Treatment for Kawasaki disease?

-IVIg
-Aspirin (the only time you give aspirin)

27

Mircoscopically Kawasaki disease resembles what?

PAN

28

What is thromboangiitis Obliterates (Buerger Disease)?

a disease of younger smokers that causes inflammation and thrombosis of the arteries supplying the hands and feet, leading to claudication, cold sensitivity, ischemic pain, and eventually gangrene with autoamputation of digits

29

What is the treatment for Buerger disease?

cessation of smoking

30

What do the thrombi in Buerger disease contain?

small micro abscesses composed of neutrophils surrounded by granulomatous inflammation

the thrombus may eventually organize and recanalize

31

What is Raynaud phenomenon?

inflammation and vasoconstriction in response to cold or stress affecting the hands and feet leading to white digits (lack of blood flow), processing to blue color (cyanosis) and finally red (reactive hyperemia when blood flow is restored). Common in young women

32

How is Raynaud's phenomenon treated?

calcium channel blockers and avoiding cold

33

How does Granulomatosis with Polyangiitis (Wegener's) present? Triad?

- affects children and adolescents mostly
triad: granulomas, vasculitis, glomerulonephritis

34

What is a marker of GP?

c-ANCA (PR3-ANCA)- likely directly activates neutrophils to release oxygen radicals and proteolytic enzymes causing endothelial damage

35

How is GP treated?

cyclophosphamide and corticosteroids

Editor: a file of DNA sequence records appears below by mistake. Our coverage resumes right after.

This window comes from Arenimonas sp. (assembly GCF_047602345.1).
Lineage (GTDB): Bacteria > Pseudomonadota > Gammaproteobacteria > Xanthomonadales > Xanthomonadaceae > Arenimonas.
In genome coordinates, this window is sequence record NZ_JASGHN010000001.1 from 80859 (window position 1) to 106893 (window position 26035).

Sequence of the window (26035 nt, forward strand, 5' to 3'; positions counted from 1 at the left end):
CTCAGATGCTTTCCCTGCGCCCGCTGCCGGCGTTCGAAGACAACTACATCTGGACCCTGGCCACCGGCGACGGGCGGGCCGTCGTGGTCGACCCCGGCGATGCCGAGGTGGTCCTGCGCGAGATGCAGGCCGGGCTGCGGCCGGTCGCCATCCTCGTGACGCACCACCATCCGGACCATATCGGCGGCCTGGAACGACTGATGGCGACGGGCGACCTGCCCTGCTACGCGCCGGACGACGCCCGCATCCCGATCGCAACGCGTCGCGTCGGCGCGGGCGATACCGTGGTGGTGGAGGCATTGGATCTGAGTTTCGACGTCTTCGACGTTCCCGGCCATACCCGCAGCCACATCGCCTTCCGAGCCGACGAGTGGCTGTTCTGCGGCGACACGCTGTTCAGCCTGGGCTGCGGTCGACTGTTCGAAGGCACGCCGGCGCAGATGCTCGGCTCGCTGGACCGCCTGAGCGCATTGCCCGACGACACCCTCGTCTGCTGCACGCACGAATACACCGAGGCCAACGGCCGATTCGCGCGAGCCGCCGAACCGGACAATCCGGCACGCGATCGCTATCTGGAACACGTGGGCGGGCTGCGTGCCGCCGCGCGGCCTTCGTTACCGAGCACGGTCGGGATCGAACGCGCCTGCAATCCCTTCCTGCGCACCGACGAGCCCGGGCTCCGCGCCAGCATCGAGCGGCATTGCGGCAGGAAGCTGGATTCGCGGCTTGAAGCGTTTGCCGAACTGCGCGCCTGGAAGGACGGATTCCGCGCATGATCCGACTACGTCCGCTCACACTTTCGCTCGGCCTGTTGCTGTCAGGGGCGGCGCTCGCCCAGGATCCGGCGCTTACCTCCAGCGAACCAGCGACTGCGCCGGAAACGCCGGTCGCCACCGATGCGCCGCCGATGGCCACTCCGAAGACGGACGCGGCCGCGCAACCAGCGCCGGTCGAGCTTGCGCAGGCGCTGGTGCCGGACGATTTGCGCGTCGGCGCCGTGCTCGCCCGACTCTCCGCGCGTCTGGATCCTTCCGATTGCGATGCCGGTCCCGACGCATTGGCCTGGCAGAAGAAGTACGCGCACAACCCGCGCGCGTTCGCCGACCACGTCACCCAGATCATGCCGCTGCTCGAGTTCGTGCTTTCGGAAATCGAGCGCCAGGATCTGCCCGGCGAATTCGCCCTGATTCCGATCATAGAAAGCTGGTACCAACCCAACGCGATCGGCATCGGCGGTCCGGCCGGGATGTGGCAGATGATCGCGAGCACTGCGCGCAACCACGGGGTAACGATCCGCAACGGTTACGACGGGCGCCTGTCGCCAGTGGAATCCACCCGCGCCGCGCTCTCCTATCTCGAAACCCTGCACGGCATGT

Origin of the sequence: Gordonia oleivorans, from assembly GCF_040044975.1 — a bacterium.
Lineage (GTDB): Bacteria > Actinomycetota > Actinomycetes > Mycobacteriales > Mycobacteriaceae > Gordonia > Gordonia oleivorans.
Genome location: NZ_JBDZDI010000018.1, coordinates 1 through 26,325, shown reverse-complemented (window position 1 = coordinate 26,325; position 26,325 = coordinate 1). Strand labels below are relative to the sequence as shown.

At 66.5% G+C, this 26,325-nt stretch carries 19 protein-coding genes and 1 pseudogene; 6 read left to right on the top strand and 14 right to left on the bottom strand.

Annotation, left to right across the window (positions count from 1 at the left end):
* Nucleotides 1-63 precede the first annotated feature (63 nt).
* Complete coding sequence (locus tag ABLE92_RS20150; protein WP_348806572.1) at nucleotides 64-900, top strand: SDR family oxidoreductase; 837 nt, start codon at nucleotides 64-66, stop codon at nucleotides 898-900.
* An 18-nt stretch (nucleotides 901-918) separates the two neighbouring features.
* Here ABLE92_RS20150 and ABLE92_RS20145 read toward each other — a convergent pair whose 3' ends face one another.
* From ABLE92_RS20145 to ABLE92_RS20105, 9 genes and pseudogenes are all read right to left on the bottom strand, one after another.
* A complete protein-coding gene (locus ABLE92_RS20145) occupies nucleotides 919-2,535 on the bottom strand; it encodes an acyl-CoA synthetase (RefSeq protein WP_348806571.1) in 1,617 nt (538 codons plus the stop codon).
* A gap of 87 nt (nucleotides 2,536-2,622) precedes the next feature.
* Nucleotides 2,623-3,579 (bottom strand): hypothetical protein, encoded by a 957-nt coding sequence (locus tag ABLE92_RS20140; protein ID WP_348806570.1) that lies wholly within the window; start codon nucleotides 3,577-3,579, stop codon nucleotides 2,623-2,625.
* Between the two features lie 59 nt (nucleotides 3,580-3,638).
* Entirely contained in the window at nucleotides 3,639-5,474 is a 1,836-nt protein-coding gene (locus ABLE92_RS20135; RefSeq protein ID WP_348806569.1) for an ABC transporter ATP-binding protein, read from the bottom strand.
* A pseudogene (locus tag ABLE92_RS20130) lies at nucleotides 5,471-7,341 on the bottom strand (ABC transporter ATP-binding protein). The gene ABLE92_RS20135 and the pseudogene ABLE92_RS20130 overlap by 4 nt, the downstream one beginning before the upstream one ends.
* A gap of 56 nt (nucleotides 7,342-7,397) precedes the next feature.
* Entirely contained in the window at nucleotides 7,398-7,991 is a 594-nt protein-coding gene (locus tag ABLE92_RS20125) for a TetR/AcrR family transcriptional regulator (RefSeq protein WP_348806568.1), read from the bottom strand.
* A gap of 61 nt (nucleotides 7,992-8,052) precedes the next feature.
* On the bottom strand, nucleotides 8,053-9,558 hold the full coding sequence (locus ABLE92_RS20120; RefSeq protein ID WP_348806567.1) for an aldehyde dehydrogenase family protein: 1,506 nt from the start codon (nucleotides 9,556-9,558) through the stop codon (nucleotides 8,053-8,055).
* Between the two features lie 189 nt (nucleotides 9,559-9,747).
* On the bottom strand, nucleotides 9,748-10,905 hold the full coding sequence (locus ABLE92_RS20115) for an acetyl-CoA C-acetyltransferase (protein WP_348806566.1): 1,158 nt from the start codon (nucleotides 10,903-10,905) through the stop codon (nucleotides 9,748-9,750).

36

What are some classical clinical findings of GP?

-chronic sinusitis with nasal petal perforation (saddle nose deformity), nosebleeds

- hemoptysis from lung involvement

- hematuria from renal involvement

37

How does microscopic polyangiitis (MP) present microscopically?

palpable purpura

similar to Wegener with lung and kidney involvement but there are no granulomas

lesions are all the same age, unlike PAN

38

What antibody is MP associated with?

MPO-ANCA

39

What is Churg Strauss Syndrome?

affects those with allergies/asthma (aka allergic granulomatosis and agnates)

40

CSS is associated with what?

-MPO-ANCA
-**eosinophilia**

41

What is Behcet disease?

clinical triad of recurrent oral aphthous ulcers, genital ulcers, and uveitis

42

How is Behcet treated?

immunosuppression with steroids or TNF-anatognists

43

What is the triad for Henoch-Schonlein Purpura?

-palpable purpura on legs and butt from inflamed vessels
-arthritis
-abdominal pain and blood stool
-renal disease

can lead to intussusception because swelling can act as a lead point to drag itself into the adjacent loop of bowel

common in kids

44

What does HSP follow usually?

viral upper respiratory infection

45

What causes HSP?

IgA immune complex deposition in mesangium capillaries (more benign than IgA nephropathy)

46

What is cryoglobulemia?

affects adults with hep C and these are proteins that precipitate in cold but redissolve with warming that when deposited causing inflammation and damage

47

What is infectious vasculitis?

direct invasion of infectious agents into vessel walls or can arise from hematogenous spread of microorganisms during septicemia or embolization from infective endocarditis

48

What agents commonly cause infectious vasculitis?

-usually bacteria (Pseudomonas))
-or fungi (Aspergillus and Mucor species)- common in diabetics

49

What can infectious vasculitis lead to?

can weaken arterial walls and culminate in mycotic aneurysms or induce thrombus and infarction